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Another tile in the slowly-emerging mosaic of revised ancient history
on 8 August 2011
The Sirius Mystery is an examination of the amazing fact that the Dogon tribe in central Africa have possessed for at least many centuries knowledge of the Sirius star system which has only become known to modern man within the last century or so. The obvious implication of this is that there was advanced knowledge of the stars in ancient times. The obvious question which arises is where did that knowledge come from? When this knowledge is interwoven with a mythology which also seems to suggest knowledge of the people from that star system the mystery becomes ever deeper.
The Sirius Mystery poses the question: has the earth been visited in the past by intelligent life from the region of the Sirius star system? The question, whilst seemingly "far-out" at first, is a perfectly valid one given the extent of the knowledge possessed by the Dogon. The Sirius Mystery is first and foremost a record of what cannot be disputed: that the Dogon tribe possess this knowledge, and have possessed it for longer than the technology which allows us to confirm it has existed. This in itself demands explanation; the most obvious question is from where did this knowledge come from? Or rather, from whom?
The author presents his case in a well-argued and logical fashion, laying out firstly the context into which the main question of the book fits by pointing out some examples of anomalous knowledge from apparently ancient times which have not been either refuted or as yet adequately explained such as the Piri Reis maps. This context consists in essence of the fact that there are large areas where the orthodox accounts of history are tragically incomplete. Academia insists that the question of the origins of man has been pretty much answered, and the only thing missing is the, um, missing link, and that the orthodox chronology of human development is accurate, give or take a century or so. Yet at the same time this is ignoring much evidence which blatantly contradicts this view, one of my favourite examples of which is the Antikythera device, an advanced mechanical astronomical computer recovered from a Greek ship known to have sunk around 100BC.
This is of course not all. The obviously mechanical function of the Great Pyramid, the evidence of ancient civilisation far to the west of the current course of the river Nile, the water erosion around the Sphinx and its enclosure suggestive of many thousands of years of rainfall, all suggest that that a rethink is long overdue as far as ancient Egypt is concerned. There are related hints to be found in recorded mythologies from around the globe and the research of the likes of Immanuel Velikovsky whose analysis leads him to the conclusion that cosmic events in relatively recent history have caused global catastrophes on numerous occasions, any one of which might have caused the collapse and burial of an advanced ancient civilisation. Add to this the fact that, as recorded in Forbidden Archaeology by Michael Cremo, there is very good evidence that Homo Sapiens Sapiens has existed alongside other hominids for at least 10 million years, and possibly far, far longer.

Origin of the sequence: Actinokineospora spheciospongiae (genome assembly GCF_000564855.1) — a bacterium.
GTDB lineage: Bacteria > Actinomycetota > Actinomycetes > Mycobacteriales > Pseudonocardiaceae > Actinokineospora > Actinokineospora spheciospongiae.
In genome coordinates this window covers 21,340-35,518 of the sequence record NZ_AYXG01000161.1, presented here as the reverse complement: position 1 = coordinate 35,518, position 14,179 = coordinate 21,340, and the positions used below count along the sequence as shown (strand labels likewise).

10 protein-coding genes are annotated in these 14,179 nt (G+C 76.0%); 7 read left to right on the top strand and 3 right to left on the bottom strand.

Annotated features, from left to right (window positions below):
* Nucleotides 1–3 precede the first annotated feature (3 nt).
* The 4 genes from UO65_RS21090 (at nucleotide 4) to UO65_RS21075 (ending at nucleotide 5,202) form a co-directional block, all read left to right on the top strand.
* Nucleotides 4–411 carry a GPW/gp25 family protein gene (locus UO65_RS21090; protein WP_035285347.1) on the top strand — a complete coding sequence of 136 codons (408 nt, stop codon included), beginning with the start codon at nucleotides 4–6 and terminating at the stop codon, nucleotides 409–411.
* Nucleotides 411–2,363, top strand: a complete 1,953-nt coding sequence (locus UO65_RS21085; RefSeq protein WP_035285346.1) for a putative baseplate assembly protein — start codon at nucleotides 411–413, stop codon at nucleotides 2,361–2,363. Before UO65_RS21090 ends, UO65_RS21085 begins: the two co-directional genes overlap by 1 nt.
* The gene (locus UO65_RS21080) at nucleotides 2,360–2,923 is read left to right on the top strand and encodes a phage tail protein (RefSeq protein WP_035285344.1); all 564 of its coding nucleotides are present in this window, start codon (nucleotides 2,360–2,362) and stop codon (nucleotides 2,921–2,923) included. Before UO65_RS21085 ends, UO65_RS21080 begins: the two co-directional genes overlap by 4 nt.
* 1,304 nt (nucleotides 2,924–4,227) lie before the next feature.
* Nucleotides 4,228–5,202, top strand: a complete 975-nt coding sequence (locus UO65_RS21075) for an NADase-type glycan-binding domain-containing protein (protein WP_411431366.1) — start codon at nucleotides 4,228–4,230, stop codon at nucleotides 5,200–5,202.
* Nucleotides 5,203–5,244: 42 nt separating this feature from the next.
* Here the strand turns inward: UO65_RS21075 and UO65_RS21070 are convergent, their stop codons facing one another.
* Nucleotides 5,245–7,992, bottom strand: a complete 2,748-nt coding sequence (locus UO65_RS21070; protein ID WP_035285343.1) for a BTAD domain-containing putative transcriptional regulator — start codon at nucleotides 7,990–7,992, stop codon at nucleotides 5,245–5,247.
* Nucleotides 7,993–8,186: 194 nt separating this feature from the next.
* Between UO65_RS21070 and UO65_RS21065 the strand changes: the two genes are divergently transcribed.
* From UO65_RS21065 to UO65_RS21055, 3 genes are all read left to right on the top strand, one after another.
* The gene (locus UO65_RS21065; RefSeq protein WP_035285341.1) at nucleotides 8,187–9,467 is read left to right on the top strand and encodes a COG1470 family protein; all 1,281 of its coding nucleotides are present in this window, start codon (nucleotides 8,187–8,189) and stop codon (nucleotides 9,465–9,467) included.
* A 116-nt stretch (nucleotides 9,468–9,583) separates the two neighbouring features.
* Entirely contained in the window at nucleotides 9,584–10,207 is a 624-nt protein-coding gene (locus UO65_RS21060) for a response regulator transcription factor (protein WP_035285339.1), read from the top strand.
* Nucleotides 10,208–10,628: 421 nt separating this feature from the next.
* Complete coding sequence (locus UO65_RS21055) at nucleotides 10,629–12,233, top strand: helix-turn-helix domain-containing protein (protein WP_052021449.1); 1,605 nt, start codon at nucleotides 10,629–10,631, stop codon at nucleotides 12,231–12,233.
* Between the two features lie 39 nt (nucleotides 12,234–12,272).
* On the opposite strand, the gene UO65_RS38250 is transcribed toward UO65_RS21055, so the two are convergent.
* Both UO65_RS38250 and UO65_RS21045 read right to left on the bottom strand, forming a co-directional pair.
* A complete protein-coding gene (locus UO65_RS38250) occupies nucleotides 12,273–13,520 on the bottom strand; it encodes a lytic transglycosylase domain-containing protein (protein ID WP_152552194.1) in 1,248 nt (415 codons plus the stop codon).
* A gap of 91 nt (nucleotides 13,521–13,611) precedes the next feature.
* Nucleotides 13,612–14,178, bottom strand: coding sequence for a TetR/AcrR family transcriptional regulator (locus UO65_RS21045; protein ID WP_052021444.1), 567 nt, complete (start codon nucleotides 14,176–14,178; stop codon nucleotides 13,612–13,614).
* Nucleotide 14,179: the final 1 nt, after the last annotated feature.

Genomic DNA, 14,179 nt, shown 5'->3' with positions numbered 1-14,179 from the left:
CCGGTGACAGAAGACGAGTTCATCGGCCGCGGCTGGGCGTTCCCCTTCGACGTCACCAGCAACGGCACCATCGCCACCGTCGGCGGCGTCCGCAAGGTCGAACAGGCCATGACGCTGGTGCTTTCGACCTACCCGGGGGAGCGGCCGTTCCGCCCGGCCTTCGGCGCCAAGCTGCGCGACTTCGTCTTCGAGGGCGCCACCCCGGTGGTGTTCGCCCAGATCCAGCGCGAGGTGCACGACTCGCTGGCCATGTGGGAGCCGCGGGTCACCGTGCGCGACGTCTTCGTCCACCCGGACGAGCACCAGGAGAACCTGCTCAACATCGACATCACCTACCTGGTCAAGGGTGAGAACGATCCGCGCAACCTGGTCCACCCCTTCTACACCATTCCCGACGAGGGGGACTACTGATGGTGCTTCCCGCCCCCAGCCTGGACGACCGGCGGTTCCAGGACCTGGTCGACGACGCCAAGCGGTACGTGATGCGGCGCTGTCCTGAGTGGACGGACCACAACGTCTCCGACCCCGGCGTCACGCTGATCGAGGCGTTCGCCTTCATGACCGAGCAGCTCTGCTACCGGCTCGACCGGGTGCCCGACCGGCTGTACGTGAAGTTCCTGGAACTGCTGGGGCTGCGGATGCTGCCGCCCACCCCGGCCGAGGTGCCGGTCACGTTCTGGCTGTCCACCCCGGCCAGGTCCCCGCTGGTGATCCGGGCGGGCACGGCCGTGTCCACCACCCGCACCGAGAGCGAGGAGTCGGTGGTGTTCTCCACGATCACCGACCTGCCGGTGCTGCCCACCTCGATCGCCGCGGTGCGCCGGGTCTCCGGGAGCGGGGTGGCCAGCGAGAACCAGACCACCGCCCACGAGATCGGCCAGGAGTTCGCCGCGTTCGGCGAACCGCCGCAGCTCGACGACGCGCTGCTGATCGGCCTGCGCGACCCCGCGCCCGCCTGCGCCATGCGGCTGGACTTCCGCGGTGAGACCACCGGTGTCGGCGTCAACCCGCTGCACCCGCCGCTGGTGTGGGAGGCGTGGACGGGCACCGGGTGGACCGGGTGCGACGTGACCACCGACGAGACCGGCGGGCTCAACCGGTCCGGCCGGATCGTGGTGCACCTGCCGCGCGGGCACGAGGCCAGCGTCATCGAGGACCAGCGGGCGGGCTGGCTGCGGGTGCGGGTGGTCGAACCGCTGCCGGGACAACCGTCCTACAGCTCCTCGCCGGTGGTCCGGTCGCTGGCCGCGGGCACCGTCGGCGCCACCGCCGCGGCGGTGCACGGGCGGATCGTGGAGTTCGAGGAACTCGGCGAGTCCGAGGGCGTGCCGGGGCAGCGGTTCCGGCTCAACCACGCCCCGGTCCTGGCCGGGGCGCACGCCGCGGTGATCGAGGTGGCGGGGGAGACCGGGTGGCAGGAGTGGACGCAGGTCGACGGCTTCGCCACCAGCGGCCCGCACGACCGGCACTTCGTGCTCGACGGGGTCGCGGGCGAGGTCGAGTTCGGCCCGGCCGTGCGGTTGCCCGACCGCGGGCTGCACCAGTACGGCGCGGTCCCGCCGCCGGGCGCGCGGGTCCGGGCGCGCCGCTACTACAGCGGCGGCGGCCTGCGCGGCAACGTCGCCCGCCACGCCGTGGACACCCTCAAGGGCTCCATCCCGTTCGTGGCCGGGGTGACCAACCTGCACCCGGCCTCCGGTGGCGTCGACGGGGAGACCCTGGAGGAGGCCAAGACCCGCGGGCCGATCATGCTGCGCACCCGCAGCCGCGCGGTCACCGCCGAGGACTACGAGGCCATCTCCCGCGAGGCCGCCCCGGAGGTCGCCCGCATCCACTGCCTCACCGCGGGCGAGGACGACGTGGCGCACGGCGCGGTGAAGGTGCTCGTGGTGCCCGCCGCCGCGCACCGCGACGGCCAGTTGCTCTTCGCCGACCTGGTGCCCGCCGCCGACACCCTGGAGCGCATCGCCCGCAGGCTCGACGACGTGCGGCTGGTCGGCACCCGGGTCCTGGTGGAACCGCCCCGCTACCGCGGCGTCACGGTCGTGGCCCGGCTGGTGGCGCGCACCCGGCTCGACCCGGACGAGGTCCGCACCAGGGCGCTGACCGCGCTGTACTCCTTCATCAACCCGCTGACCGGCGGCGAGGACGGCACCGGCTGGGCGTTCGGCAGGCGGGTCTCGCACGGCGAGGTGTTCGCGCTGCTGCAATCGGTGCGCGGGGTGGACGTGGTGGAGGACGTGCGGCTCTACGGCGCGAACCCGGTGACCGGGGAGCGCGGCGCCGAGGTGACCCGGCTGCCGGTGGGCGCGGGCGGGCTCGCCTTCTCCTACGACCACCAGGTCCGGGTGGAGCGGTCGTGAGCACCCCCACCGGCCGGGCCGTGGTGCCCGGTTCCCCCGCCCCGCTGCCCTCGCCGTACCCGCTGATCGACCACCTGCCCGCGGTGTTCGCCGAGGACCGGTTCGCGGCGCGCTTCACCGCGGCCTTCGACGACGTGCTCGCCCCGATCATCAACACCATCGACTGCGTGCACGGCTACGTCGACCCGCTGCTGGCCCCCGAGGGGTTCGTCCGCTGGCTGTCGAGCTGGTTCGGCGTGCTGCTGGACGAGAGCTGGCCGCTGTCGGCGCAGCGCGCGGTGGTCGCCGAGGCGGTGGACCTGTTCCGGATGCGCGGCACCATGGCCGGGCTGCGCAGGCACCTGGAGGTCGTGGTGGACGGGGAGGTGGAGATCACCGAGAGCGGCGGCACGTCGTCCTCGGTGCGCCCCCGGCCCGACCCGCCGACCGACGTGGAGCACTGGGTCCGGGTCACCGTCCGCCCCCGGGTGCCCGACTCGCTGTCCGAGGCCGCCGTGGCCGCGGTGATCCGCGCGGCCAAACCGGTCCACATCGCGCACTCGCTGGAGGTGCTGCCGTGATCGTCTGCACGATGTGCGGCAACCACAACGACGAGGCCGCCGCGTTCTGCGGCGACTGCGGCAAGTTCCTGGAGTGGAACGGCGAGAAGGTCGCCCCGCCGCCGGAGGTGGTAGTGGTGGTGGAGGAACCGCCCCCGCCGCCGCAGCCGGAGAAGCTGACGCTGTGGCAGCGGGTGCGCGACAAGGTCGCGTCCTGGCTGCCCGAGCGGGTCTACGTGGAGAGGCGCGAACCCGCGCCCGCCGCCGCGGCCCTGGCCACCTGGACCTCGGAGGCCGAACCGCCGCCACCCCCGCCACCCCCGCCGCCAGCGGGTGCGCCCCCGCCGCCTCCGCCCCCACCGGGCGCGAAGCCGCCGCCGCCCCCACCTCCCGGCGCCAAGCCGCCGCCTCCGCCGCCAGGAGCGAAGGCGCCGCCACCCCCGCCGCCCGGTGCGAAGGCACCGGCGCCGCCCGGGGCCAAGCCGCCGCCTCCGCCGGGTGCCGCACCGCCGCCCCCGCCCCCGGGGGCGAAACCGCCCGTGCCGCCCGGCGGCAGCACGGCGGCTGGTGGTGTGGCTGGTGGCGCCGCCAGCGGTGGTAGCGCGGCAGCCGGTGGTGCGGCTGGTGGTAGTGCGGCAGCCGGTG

It is therefore clear that orthodox history is incomplete, and that there is little attempt to correct it. It is not unreasonable to question whether the dogmatic insistences of academia are not totally unfounded. In my own reading it seems they are, therefore the question whether humankind has had contact with extraterrestrial intelligence is a perfectly valid and hugely fascinating one. Necessarily quoting at length from the work of French anthropologists Griaule and Dieterlen who were the first Westerners to be allowed into the Dogon's secrets in the 1930s, Robert Temple lays out the basic mythology of the Dogon which revolves around the invisible star Digitaria, the White Dwarf Sirius B - only recently confirmed to exist. This can be heavy going but is well worth the effort. Also shown are the connections with ancient Egypt as we currently know it, and the possibility that the knowledge possessed by the Dogon came from, or was also possessed by, the Egyptians and indeed other cultures such as the Babylonian. This then raises the possibility that there were direct connections between the Dogon and the ancient Egyptians and Babylonians and possibly others, and indeed there is the possibility the Dogon originated in Egypt itself.
The Sirius Mystery doesn't claim to know any answers. It simply raises the question and provides in my opinion a very good case why the question is a valid one. It is certainly not proof of anything except that the Dogon do in fact possess this ancient knowledge - which was known anyway. Those reviewers who claim such works as The Sirius Mystery are pseudoscientific nonsense generally have either not read the book or have totally misunderstood its point - and the point is simply that the possibility exists. No-one claims to know the answers for certain, including this author; however an increasing number of people are becoming aware that the questions do exist. Unfortunately for orthodoxy no amount of naysaying, "debunking" and character assassination (as in the case of Velikovsky) can deny that the possibility exists - for if we cannot say with certainty what DID happen in antiquity we certainly cannot say what did NOT happen.
Robert Temple has supplied another tantalising piece of a slowly emerging mosaic which paints a vastly different picture of ancient history and human development than the version insisted upon by orthodoxy. Whilst I personally do not agree with his conclusions, largely because I lean slightly towards the catastrophist school of thought which leads me to believe that the earth's orientation has changed numerous times, this is the result of a huge amount of research and is well written, well argued, and hugely compelling.